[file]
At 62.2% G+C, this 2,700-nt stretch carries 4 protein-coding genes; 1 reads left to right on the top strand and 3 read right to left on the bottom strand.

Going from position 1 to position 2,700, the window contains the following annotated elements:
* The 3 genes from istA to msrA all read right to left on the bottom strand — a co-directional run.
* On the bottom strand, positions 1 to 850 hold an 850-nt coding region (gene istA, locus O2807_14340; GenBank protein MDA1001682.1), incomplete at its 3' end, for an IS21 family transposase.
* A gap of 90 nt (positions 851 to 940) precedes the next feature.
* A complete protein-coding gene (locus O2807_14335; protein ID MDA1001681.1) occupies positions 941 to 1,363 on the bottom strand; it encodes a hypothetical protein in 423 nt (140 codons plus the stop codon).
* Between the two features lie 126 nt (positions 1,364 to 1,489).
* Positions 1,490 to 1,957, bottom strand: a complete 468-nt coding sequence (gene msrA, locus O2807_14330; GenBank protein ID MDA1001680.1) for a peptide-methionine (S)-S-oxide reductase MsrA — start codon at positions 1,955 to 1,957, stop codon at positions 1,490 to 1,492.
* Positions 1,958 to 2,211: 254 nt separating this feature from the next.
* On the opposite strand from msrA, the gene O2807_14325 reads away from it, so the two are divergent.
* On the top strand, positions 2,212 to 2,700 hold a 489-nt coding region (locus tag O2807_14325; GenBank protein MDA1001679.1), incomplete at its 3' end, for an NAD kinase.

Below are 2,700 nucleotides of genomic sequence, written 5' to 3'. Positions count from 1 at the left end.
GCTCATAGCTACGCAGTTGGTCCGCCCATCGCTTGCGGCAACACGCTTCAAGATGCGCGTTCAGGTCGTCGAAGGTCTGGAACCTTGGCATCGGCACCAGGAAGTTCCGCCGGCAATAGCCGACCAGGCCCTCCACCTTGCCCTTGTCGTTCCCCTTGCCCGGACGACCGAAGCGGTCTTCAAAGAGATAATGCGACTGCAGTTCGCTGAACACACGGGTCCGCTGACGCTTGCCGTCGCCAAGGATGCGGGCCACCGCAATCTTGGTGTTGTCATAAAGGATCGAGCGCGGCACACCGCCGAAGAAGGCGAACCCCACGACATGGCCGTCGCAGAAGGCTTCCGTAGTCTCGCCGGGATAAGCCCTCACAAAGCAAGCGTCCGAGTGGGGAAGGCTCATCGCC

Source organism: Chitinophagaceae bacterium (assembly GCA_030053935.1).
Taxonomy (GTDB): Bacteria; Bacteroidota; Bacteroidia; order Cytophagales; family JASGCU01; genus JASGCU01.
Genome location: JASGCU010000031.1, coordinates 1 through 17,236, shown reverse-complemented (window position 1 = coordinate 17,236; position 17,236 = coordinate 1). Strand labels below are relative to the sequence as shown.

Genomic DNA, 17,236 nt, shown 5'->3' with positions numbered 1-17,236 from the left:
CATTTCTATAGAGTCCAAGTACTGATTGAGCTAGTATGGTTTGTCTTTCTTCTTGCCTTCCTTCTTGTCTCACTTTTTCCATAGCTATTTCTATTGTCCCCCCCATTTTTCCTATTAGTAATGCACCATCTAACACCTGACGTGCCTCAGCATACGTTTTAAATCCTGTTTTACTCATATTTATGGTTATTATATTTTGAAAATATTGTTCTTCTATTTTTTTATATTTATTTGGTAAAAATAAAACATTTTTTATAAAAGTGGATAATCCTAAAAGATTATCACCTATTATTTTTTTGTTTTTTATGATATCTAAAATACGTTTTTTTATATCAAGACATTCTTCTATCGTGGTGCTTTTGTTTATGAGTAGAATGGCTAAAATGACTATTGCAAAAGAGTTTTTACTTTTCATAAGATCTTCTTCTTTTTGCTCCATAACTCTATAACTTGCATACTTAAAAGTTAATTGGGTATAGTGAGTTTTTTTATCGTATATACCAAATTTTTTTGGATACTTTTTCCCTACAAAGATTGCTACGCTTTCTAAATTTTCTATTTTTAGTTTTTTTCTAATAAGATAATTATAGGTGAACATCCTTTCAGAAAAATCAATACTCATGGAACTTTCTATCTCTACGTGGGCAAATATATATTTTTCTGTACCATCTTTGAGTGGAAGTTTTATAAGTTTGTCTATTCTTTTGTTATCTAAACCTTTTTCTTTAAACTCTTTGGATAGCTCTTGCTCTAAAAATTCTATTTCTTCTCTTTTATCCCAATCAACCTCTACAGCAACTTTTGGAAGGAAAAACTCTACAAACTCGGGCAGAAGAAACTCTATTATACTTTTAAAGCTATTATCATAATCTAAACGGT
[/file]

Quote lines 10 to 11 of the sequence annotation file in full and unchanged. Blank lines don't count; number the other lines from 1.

* On the opposite strand from msrA, the gene O2807_14325 reads away from it, so the two are divergent.
* On the top strand, positions 2,212 to 2,700 hold a 489-nt coding region (locus tag O2807_14325; GenBank protein MDA1001679.1), incomplete at its 3' end, for an NAD kinase.